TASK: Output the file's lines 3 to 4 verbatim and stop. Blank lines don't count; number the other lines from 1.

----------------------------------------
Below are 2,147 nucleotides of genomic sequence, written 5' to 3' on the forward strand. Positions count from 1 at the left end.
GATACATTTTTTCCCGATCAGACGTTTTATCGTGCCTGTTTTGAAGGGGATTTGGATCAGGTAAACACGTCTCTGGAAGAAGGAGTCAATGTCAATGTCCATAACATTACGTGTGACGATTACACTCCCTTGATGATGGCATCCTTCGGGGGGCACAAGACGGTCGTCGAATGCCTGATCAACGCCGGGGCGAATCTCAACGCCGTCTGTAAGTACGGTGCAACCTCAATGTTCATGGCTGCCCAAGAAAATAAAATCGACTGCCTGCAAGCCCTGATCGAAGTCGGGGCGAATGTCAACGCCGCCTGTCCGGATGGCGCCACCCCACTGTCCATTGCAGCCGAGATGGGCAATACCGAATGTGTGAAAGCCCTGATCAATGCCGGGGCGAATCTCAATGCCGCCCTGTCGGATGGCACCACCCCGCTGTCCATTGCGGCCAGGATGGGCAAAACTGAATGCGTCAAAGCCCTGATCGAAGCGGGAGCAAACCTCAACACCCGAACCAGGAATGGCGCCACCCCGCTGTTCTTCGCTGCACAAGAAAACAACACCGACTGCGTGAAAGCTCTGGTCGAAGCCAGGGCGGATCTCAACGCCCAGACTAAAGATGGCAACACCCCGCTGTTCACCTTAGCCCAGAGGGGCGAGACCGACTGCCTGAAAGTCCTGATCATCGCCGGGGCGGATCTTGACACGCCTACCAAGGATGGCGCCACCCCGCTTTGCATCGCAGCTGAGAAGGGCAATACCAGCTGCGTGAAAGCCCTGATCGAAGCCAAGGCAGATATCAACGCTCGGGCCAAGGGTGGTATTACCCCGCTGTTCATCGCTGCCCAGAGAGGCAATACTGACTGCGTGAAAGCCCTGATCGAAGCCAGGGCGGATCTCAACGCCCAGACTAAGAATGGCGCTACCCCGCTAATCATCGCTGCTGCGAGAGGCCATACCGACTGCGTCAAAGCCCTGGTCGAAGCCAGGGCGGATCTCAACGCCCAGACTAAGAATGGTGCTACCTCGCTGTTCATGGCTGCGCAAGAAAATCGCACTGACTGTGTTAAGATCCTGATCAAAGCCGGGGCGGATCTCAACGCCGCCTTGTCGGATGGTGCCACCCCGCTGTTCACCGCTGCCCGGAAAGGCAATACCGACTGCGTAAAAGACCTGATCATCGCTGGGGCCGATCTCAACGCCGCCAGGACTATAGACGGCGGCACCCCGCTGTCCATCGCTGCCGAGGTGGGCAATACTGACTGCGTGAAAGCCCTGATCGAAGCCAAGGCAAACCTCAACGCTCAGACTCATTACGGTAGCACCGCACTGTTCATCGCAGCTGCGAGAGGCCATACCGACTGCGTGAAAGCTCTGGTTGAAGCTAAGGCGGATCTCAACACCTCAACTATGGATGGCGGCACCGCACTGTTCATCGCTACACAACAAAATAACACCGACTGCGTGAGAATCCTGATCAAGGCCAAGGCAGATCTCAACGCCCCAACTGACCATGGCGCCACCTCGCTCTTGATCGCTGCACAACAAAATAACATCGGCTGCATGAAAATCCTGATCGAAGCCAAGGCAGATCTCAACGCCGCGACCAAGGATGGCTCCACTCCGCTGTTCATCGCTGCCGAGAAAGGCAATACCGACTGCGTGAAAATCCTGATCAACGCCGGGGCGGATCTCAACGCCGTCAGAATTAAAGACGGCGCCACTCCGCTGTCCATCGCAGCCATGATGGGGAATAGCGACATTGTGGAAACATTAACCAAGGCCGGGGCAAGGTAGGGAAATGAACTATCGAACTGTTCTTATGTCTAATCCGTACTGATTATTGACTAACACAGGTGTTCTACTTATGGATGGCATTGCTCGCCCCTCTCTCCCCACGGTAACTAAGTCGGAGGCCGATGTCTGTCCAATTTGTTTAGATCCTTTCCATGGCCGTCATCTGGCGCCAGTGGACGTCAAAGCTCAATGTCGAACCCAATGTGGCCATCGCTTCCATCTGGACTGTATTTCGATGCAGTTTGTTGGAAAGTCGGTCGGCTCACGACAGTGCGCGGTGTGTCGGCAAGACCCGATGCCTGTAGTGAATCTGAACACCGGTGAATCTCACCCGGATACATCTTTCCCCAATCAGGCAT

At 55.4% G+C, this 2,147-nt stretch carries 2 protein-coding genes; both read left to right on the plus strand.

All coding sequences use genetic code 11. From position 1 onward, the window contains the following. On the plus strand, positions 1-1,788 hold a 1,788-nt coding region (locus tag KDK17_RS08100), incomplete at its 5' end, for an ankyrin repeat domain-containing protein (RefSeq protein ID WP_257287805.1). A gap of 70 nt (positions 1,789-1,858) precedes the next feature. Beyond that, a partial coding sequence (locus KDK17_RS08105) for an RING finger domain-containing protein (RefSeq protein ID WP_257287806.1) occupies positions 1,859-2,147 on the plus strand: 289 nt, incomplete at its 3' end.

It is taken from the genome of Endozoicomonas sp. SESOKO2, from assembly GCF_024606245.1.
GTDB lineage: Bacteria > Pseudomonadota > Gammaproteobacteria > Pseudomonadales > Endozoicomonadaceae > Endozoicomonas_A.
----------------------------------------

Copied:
At 55.4% G+C, this 2,147-nt stretch carries 2 protein-coding genes; both read left to right on the plus strand.

All coding sequences use genetic code 11. From position 1 onward, the window contains the following. On the plus strand, positions 1-1,788 hold a 1,788-nt coding region (locus tag KDK17_RS08100), incomplete at its 5' end, for an ankyrin repeat domain-containing protein (RefSeq protein ID WP_257287805.1). A gap of 70 nt (positions 1,789-1,858) precedes the next feature. Beyond that, a partial coding sequence (locus KDK17_RS08105) for an RING finger domain-containing protein (RefSeq protein ID WP_257287806.1) occupies positions 1,859-2,147 on the plus strand: 289 nt, incomplete at its 3' end.